Kenan Salic

Nov 3, 2017

How to build a Three Step Document Workflow using the SCXML engine

 

 

A multi-step document workflow is a feature highly requested by partners and customers, especially from those with a large group of content editors with designated roles. And ever since the introduction of SCXML and the release of Hippo 10 the possibility of this feature has become a reality.

So, what did I build here? It is a Three Step Document Workflow also known as a Review Document Workflow. Historically when working in Hippo CMS, there were two specific content editing roles; the Author and the Editor. In essence, the Author creates a document and an Editor approves the document before going live.

For some customers, there’s a step missing right in the middle and that’s the Reviewer’s role. The Reviewer should check and approve the document created by the author before it is delivered to the editor who eventually decides if the document will be published.
 

To the drawing table

With an excessive amount of documentation about workflow, SCXML, repository authorization, toolbar plugins and more, you will need to pick a place to start. Best practices is to start by creating the role, group and user who will become the Reviewer.

 

Step 1: Setting up Authorization and Permissions.

For this step, I will refer to the documentation on Repository Authorization and Permissions. Simply create the Reviewer role, group and user by importing following XML snippet to the root node of your repository:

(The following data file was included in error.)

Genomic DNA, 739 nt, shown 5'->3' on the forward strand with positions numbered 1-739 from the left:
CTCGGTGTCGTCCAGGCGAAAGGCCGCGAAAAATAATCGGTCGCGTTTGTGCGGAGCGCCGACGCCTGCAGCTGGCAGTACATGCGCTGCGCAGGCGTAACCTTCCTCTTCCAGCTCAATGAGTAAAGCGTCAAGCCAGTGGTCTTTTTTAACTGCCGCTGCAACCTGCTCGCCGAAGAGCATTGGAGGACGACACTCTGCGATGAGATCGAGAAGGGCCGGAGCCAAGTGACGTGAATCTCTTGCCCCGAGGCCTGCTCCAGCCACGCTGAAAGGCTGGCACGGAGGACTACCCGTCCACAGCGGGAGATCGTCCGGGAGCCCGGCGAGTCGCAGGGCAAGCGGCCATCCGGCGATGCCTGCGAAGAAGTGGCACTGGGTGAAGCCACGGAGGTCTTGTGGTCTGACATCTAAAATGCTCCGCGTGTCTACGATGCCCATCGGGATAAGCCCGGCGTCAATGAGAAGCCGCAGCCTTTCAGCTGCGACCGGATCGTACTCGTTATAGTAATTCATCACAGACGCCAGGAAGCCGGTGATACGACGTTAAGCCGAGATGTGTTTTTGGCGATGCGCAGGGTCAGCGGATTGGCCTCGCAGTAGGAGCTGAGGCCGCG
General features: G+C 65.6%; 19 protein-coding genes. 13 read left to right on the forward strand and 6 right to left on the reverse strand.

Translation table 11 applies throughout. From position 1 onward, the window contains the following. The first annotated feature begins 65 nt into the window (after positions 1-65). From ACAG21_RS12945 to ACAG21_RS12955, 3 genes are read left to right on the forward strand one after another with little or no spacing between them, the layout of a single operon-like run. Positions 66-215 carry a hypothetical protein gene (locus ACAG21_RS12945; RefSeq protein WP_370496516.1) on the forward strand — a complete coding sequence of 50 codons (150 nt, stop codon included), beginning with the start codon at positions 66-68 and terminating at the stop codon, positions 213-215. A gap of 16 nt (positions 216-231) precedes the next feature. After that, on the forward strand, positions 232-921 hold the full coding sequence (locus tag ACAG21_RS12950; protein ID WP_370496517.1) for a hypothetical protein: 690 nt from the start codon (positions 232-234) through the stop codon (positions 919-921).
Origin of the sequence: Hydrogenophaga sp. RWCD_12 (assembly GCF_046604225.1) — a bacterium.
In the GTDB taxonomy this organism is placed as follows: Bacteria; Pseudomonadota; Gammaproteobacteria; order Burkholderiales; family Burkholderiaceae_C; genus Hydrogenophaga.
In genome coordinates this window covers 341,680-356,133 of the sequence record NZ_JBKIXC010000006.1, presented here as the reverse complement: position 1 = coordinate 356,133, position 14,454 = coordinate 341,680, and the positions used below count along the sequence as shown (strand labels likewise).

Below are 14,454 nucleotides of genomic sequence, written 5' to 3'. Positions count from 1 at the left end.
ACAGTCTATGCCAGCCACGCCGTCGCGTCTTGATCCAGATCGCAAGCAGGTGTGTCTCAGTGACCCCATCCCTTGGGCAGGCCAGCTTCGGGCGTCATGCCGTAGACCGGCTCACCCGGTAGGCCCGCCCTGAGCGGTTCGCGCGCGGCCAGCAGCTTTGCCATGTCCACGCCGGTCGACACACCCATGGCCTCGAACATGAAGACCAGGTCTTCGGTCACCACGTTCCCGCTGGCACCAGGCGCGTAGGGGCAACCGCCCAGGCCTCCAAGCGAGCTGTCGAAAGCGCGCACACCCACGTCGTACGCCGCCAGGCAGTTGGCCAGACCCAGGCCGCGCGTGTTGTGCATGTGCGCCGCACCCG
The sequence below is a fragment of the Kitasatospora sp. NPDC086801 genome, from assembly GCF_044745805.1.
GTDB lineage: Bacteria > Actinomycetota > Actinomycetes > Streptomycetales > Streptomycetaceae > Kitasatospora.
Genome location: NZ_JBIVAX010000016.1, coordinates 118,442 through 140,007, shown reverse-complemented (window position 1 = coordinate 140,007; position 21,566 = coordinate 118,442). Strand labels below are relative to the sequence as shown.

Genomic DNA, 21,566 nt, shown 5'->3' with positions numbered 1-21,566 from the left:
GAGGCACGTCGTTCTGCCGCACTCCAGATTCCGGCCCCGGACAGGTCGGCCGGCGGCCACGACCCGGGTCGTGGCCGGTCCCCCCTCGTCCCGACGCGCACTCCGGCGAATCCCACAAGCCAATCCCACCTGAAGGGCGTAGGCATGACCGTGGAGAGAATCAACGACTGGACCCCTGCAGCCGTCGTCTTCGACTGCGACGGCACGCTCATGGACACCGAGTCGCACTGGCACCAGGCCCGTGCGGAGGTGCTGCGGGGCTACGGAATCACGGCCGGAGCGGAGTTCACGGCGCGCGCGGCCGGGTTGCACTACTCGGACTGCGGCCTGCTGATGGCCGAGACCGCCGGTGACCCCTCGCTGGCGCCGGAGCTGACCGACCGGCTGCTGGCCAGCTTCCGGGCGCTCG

<?xml version="1.0" encoding="UTF-8"?>
<sv:node sv:name="hippo:configuration" xmlns:esv="http://www.onehippo.org/jcr/xmlimport" esv:merge="combine" xmlns:sv="http://www.jcp.org/jcr/sv/1.0" xmlns:xsi="http://www.w3.org/2001/XMLSchema-instance" xsi:schemaLocation="http://www.onehippo.org/jcr/xmlimport ">
 <sv:property sv:name="jcr:primaryType" sv:type="Name">
   <sv:value>hipposys:configuration</sv:value>
 </sv:property>
 <sv:node sv:name="hippo:roles" esv:merge="combine">
   <sv:node sv:name="reviewer">
     <sv:property sv:name="jcr:primaryType" sv:type="Name">
       <sv:value>hipposys:role</sv:value>
     </sv:property>
     <sv:property sv:name="hipposys:privileges" sv:type="String" sv:multiple="true">
       <sv:value>jcr:read</sv:value>
       <sv:value>jcr:write</sv:value>
       <sv:value>reviewer</sv:value>
     </sv:property>
     <sv:property sv:name="hipposys:roles" sv:type="String" sv:multiple="true">
       <sv:value>author</sv:value>
     </sv:property>
   </sv:node>
 </sv:node>
 <sv:node sv:name="hippo:groups" esv:merge="combine">
   <sv:node sv:name="reviewer">
     <sv:property sv:name="jcr:primaryType" sv:type="Name">
       <sv:value>hipposys:group</sv:value>
     </sv:property>
     <sv:property sv:name="hipposys:description" sv:type="String">
       <sv:value>Reviewer</sv:value>
     </sv:property>
     <sv:property sv:name="hipposys:members" sv:type="String" sv:multiple="true">
       <sv:value>reviewer</sv:value>
     </sv:property>